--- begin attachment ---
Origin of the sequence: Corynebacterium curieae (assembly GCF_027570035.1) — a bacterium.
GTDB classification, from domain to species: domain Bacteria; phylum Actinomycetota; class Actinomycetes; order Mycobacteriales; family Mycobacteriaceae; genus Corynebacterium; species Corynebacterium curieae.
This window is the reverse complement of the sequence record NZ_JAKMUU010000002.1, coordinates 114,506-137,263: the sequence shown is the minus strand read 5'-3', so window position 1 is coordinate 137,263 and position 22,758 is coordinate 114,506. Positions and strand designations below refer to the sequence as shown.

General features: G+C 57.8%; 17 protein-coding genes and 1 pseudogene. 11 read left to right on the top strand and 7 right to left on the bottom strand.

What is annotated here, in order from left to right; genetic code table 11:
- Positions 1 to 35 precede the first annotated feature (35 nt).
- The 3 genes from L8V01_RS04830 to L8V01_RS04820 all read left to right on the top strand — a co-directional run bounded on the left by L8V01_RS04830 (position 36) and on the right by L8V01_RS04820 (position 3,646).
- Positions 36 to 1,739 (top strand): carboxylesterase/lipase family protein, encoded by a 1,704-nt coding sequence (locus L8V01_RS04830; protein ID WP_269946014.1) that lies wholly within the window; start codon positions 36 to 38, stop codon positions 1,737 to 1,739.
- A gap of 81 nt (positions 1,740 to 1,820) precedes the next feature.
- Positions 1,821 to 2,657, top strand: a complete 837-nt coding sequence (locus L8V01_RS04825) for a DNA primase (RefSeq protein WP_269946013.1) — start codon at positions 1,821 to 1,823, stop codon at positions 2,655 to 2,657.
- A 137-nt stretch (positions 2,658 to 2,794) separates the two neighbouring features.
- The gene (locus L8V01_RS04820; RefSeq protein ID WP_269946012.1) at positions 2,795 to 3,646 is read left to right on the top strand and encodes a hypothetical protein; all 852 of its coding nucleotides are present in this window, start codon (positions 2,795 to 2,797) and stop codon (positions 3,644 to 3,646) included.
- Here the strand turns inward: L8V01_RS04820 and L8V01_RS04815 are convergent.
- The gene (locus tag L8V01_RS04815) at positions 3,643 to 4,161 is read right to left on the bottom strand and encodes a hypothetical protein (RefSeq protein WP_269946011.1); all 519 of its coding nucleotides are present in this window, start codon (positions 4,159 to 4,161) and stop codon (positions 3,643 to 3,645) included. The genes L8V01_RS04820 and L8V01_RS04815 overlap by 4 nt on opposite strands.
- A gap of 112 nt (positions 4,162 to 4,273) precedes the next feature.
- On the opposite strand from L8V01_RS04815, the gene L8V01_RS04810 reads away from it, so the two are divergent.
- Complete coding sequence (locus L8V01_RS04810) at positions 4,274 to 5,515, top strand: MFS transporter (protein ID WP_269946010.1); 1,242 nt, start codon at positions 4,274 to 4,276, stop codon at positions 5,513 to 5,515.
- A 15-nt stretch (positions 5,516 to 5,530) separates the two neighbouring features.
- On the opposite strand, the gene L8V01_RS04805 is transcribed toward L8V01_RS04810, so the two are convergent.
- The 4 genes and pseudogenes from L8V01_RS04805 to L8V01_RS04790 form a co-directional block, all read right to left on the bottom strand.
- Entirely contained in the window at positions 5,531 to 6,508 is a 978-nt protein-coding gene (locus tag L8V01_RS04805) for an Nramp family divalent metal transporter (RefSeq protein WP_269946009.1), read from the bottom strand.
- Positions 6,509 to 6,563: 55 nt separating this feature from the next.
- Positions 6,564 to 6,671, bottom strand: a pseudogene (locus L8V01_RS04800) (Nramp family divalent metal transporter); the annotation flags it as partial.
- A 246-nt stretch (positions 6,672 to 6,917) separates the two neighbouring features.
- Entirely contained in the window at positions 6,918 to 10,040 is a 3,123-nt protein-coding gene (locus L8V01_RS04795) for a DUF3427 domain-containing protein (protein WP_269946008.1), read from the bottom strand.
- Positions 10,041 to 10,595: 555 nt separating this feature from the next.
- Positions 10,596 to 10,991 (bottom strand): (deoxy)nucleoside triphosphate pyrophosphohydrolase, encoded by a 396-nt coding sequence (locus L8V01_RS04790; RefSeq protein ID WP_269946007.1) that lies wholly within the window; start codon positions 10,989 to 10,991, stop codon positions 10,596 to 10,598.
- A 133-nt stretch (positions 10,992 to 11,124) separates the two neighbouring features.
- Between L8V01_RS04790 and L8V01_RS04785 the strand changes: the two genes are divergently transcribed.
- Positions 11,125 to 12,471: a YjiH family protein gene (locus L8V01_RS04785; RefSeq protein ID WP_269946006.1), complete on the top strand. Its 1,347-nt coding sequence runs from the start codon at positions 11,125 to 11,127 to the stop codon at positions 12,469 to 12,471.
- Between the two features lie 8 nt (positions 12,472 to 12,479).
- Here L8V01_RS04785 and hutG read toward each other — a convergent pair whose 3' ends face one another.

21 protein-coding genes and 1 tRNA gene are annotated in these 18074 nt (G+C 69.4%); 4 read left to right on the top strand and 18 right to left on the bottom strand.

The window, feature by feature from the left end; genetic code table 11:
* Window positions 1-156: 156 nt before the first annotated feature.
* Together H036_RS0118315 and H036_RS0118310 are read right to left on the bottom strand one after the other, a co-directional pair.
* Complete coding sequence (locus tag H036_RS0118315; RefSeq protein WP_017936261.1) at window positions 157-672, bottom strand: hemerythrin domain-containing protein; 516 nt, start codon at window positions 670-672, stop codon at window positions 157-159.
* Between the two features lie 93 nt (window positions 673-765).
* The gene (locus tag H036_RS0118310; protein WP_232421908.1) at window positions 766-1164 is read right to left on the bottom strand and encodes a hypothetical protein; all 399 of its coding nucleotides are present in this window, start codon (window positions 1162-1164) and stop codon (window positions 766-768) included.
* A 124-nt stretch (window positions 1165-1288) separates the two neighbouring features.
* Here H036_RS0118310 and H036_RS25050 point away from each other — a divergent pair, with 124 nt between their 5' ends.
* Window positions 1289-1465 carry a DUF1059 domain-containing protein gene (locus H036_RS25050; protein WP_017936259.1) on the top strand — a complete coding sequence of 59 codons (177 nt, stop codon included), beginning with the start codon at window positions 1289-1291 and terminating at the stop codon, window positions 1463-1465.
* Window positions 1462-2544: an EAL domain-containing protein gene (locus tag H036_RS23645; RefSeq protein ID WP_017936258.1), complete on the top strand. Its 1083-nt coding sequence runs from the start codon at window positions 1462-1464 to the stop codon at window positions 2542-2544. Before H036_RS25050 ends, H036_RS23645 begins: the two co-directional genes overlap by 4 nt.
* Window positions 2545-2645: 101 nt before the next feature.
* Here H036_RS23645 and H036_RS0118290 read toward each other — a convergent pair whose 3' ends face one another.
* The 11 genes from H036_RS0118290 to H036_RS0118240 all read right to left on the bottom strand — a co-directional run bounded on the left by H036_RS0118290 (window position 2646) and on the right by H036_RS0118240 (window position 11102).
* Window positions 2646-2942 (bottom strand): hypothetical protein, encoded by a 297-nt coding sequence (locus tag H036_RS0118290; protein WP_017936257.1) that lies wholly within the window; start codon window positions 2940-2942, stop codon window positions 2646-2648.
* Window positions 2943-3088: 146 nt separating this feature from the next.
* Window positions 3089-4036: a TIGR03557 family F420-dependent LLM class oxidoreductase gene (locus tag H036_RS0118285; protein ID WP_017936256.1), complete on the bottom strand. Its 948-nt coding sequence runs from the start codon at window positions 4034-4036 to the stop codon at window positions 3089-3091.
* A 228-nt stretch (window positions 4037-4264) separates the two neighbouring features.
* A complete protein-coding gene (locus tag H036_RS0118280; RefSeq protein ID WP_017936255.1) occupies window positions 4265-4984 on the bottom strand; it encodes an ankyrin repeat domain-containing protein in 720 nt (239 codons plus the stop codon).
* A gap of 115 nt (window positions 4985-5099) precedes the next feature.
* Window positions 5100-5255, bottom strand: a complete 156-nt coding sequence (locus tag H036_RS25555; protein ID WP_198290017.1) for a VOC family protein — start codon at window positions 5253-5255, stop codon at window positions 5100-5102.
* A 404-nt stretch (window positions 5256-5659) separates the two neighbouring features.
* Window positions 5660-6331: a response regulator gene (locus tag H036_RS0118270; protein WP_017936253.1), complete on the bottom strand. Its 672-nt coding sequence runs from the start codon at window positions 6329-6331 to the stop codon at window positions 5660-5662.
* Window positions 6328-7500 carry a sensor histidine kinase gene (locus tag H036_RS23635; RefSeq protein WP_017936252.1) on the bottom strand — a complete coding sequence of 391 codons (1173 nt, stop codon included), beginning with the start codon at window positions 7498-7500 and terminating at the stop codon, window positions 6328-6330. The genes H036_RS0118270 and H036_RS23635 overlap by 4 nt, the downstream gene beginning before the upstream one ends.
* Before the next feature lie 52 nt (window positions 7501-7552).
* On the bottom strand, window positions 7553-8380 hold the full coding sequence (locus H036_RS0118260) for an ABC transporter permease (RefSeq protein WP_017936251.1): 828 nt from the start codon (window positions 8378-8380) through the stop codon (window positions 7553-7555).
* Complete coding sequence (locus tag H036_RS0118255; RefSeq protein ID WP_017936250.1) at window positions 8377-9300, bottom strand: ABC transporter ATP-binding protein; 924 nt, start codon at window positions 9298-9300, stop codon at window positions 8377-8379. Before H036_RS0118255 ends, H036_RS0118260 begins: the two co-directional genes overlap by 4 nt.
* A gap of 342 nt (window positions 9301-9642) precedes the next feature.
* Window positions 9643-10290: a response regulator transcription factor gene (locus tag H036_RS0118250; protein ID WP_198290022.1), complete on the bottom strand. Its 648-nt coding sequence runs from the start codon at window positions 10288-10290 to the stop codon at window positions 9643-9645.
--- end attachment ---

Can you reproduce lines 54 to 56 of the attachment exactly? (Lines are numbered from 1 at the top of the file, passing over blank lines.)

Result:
* A 404-nt stretch (window positions 5256-5659) separates the two neighbouring features.
* Window positions 5660-6331: a response regulator gene (locus tag H036_RS0118270; protein WP_017936253.1), complete on the bottom strand. Its 672-nt coding sequence runs from the start codon at window positions 6329-6331 to the stop codon at window positions 5660-5662.
* Window positions 6328-7500 carry a sensor histidine kinase gene (locus tag H036_RS23635; RefSeq protein WP_017936252.1) on the bottom strand — a complete coding sequence of 391 codons (1173 nt, stop codon included), beginning with the start codon at window positions 7498-7500 and terminating at the stop codon, window positions 6328-6330. The genes H036_RS0118270 and H036_RS23635 overlap by 4 nt, the downstream gene beginning before the upstream one ends.